With new growth and development seemingly everywhere, Mayor John Cooper does not want Metro to fall behind on its infrastructure and other capital needs. Unlike last year, the Mayor feels the city has the financial resources to add the needed debt to do more projects. Therefore, the capitol plan resolution before the Council is much larger than last year, totaling $568 million, with a priority on schools and transportation as well as a record investment in parks along with a new juvenile justice facility.

One of the parks proposals includes purchasing land from the state at a cost of $20 million. It is property the mayor sees as critical, even though three years ago, while serving as an at-large councilmember, he voted against it buying it for $9 million dollars less than the current price!

There will be some conservative council members (Swope and Glover come to mind) who will likely oppose adding as much additional debt as proposed by Mayor Cooper. The full Council is likely to be more receptive. However, look for the resolution to receive at least a one meeting deferral to allow for a more thorough review of the plan in committee.

Finally, all the growth and development is endangering public health in Nashville in a way you might not think about. This week the Metro Fire Department is reporting a 67% increase in natural gas line leaks over the last three years because construction crews and others are not following the rules before they dig in the ground.

THE FUTURE OF AMERICA’S POLITICAL PARTIES ON INSIDE POLITICS

American politics remains more gridlocked and divided than ever.

The problem seems to be not just disagreements between the two major parties but divisions within both the Republican and Democrat Parties.

Is there now a real opportunity for a viable third party to emerge? Or is the political process so institutionalized that is all but impossible?

And among these current intra-party disagreements what party factions will come out on top?

And what will that mean for next year’s mid-term elections and the next contest for President in 2024?

We have two of our best political analysts joining to address these topics.

They are Democrat Larry Woods.

And Republican Bill Phillips.

We thank these gentlemen for joining us again.

Tune in!

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 POSTSCRIPT

We talk a fair amount on INSIDE POLITICS this week about the continued impasse on Capitol Hill between progressive and moderate Democrats over two major pieces of legislation that contain much of President Biden’s legislative agenda as well as the promises Democrats in 2020 said they would deliver to help voters. But this week, after months of negotiations, what would be funded in the multi-trillion- dollar measures and how it will all be paid for remains uncertain.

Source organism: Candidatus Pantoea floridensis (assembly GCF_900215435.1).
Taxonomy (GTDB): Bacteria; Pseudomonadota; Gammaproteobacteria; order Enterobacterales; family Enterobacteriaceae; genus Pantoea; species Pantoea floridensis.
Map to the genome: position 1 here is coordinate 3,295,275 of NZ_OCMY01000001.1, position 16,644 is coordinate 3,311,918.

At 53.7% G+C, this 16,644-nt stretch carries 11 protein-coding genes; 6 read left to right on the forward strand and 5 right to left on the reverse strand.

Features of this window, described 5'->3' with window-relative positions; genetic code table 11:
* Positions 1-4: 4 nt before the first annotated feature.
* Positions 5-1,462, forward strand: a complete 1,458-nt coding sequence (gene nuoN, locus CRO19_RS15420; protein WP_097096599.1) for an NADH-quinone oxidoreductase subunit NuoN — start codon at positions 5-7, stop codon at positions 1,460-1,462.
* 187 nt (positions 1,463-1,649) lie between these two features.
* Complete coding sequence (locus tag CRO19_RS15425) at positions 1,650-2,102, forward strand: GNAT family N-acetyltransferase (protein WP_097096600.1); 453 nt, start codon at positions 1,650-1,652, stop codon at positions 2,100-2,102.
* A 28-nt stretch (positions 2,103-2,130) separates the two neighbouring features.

Trying to get a deal before he leaves for the G-20 meeting and a critical climate change conference in Europe, President Biden on Thursday presented yet another “framework” for an agreement on the major sticking point, the social services and climate change proposal. The new plan cuts the size of that bill down to $1.75 trillion, close to half what the original legislation proposed spending. It also cuts paid family leave provisions as well as two years of free community college for all students.

Even with those reductions, the bill remains potentially among the largest and most sweeping proposals ever approved by Congress since the days of the New Deal in the 1930s and the Great Society legislation of the 1960s. But it remains uncertain if House progressives will have enough buy-in to the new Biden framework to drop their threats to kill a $1 trillion-plus bi-partisan bricks and mortar infrastructure bill that has been approved by the Senate, but held hostage by progressives, to make sure they get what they want in to social services-climate change legislation.

While there remains some optimism a deal will be reached (no Republican votes are needed), emotions are running high, and even President Biden says this next week could be the most critical time yet to see if any of his potential political legislative legacy ever comes to pass. For a second time this week House Speaker Nancy Pelosi cancelled a planned vote on the bi-partisan infrastructure because the votes are just there. That is not a good sign for ultimate success for the Biden administration in this seemingly never- ending struggle to get Democrats on the Hill to unite. He’s been dead almost 90 years, yet humorist Will Rogers’ comment that the Democrats are not an organized political party remains prominently on display in Washington.